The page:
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Four reasons why an IRS Audit isn’t the end of your business

Image via Flickr by reynermedia

It’s nearly that time of year when businesses need to complete their annual Internal Revenue Service (IRS) tax returns. The IRS may decide to audit your tax return, and there seems to be a general negative association surrounding audits and how it means a business will be shut down. This is definitely not the case, and you can rest assured knowing that the IRS audits for a number of reasons.

An audit isn’t always a sign of wrongdoing 

The IRS recognises two main categories of business income. The first category is “illegal source” fraud which involves money from criminal or black market sources. The second is “legal source” fraud, which involves using tax-avoidance schemes to conceal legal income or inflate deductions.

It’s unlikely that the government will shut down a business for fraud, but what they will do is impose penalties of up to 75 per cent of the unpaid taxes. IRS auditors recognise that sometimes small businesses are mis-sold services by investment advisors who claim businesses can hide their money. Auditors also know that accountants are only human and can sometimes make mistakes. If a fraud is a genuine error, the penalties are significantly lower and you won’t get a criminal record.

 Inconsistencies in financial information

It’s worth noting that when you meet with an IRS auditor, they won’t just examine your tax return, but they will also examine you as a person. During the interview they will assess your dress, jewellery, car, and office/home furnishings to see whether you fit the income reported on the tax return. If you have declared low revenue but seem to be living a lavish lifestyle, then they are more likely to delve deeper into the investigation.

Unreported income and overstated deductions

IRS auditors are well-trained in finding exactly where money has come in and been paid out. You will be given the reason(s) why you’re being audited, and are required to provide evidence for these reasons only. Do some research on what counts as a deduction or expense, and ensure that you bring receipts, tickets, appointment confirmations, appointment books and diaries. The more evidence you have to back yourself up, the easier it will be for the auditor to determine any fines and penalties.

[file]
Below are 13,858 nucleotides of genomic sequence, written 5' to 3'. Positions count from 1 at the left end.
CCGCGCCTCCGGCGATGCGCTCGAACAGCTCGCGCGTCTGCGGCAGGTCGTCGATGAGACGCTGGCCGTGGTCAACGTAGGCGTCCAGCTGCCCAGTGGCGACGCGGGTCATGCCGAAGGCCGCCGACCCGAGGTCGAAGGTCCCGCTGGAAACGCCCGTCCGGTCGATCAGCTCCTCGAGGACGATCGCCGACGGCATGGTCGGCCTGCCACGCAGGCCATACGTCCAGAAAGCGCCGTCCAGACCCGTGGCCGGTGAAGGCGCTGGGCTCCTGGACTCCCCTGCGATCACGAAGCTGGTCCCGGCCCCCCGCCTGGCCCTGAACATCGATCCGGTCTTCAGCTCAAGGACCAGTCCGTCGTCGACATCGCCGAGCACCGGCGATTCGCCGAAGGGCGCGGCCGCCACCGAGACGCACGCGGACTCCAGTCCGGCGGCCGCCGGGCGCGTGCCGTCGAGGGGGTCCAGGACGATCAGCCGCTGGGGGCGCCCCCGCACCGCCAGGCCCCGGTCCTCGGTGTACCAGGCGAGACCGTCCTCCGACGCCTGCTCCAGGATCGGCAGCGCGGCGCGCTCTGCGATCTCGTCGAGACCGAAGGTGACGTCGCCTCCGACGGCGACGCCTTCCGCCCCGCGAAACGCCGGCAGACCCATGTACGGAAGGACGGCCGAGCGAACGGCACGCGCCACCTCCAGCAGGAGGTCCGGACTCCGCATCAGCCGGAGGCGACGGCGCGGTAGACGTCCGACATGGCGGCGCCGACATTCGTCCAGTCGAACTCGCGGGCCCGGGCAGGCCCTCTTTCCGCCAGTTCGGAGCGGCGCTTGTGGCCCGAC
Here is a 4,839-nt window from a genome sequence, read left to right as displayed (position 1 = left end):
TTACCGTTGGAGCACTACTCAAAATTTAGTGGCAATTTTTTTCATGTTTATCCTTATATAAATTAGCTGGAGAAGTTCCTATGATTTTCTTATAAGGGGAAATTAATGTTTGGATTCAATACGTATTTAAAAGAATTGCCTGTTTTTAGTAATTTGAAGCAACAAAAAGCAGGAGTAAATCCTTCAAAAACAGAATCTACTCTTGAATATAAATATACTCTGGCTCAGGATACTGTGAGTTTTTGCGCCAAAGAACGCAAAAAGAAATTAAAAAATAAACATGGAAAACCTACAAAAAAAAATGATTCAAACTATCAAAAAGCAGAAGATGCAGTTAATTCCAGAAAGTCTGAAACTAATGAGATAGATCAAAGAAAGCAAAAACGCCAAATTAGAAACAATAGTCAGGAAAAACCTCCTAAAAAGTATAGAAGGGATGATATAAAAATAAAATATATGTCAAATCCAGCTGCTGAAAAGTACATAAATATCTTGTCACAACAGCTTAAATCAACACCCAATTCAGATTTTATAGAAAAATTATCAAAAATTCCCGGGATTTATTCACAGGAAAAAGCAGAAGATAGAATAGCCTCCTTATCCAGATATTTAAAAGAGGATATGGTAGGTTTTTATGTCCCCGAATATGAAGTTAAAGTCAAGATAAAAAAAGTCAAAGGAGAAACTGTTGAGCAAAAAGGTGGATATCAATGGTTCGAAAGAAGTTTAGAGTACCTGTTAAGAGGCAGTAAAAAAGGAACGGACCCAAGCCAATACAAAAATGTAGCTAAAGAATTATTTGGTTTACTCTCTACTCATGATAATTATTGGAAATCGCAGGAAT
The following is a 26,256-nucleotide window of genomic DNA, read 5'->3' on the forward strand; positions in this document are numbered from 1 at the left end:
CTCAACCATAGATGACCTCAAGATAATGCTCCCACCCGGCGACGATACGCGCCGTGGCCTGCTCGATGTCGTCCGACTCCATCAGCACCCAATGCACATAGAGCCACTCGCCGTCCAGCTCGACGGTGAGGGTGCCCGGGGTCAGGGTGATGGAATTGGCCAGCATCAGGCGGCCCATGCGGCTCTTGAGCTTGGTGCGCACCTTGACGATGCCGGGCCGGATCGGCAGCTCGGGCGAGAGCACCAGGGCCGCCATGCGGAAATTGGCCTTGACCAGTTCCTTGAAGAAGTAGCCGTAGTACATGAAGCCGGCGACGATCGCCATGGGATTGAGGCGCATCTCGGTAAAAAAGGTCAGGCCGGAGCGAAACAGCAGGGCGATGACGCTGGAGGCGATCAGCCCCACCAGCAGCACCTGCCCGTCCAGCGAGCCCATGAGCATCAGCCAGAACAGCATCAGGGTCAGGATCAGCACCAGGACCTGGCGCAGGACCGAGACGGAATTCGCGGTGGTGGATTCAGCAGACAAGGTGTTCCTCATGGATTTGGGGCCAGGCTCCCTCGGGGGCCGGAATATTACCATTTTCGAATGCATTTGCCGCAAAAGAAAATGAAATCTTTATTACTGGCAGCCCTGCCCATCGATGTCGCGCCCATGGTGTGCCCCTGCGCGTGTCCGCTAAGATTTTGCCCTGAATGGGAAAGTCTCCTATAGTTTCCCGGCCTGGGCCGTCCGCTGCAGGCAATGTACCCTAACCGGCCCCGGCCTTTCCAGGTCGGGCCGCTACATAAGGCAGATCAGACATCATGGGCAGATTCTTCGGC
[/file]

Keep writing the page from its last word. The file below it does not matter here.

Utilize a tax professional

If you are finding it difficult to deal with tax-related issues, it could be a good idea to seek assistance from financial experts who can help you achieve a better outcome. Attending an IRS audit interview can be a daunting experience because the auditors can sometimes ask questions that put you on the spot. Hiring a professional to speak on your behalf means they will be able to calculate all figures and explain exactly where they came from. It can put you in much better stead for defending the business in front of the IRS.

Remember that audits are a protocol required by the government, and they have a certain quota of audits to do. An IRS audit definitely isn’t the end of your business and doesn’t make you a fraudster. Stay calm, give yourself plenty of time to prepare, and provide everything that’s required.


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